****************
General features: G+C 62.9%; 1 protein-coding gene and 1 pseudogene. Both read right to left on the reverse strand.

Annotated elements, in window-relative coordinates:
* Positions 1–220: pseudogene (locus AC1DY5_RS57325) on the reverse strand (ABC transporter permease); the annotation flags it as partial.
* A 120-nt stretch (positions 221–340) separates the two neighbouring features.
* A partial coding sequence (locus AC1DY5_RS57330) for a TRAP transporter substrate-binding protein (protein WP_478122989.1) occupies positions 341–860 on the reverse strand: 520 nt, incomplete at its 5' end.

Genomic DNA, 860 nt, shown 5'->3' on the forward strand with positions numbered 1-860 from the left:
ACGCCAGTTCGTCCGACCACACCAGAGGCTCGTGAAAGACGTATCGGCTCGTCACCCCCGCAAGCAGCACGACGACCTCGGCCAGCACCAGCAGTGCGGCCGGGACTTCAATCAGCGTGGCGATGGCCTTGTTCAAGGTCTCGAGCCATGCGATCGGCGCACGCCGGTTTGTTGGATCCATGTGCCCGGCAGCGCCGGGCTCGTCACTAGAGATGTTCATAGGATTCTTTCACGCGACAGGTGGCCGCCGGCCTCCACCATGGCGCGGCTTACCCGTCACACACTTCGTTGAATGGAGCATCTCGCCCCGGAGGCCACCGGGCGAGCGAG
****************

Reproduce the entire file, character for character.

General features: G+C 62.9%; 1 protein-coding gene and 1 pseudogene. Both read right to left on the reverse strand.

Annotated elements, in window-relative coordinates:
* Positions 1–220: pseudogene (locus AC1DY5_RS57325) on the reverse strand (ABC transporter permease); the annotation flags it as partial.
* A 120-nt stretch (positions 221–340) separates the two neighbouring features.
* A partial coding sequence (locus AC1DY5_RS57330) for a TRAP transporter substrate-binding protein (protein WP_478122989.1) occupies positions 341–860 on the reverse strand: 520 nt, incomplete at its 5' end.

Genomic DNA, 860 nt, shown 5'->3' on the forward strand with positions numbered 1-860 from the left:
ACGCCAGTTCGTCCGACCACACCAGAGGCTCGTGAAAGACGTATCGGCTCGTCACCCCCGCAAGCAGCACGACGACCTCGGCCAGCACCAGCAGTGCGGCCGGGACTTCAATCAGCGTGGCGATGGCCTTGTTCAAGGTCTCGAGCCATGCGATCGGCGCACGCCGGTTTGTTGGATCCATGTGCCCGGCAGCGCCGGGCTCGTCACTAGAGATGTTCATAGGATTCTTTCACGCGACAGGTGGCCGCCGGCCTCCACCATGGCGCGGCTTACCCGTCACACACTTCGTTGAATGGAGCATCTCGCCCCGGAGGCCACCGGGCGAGCGAG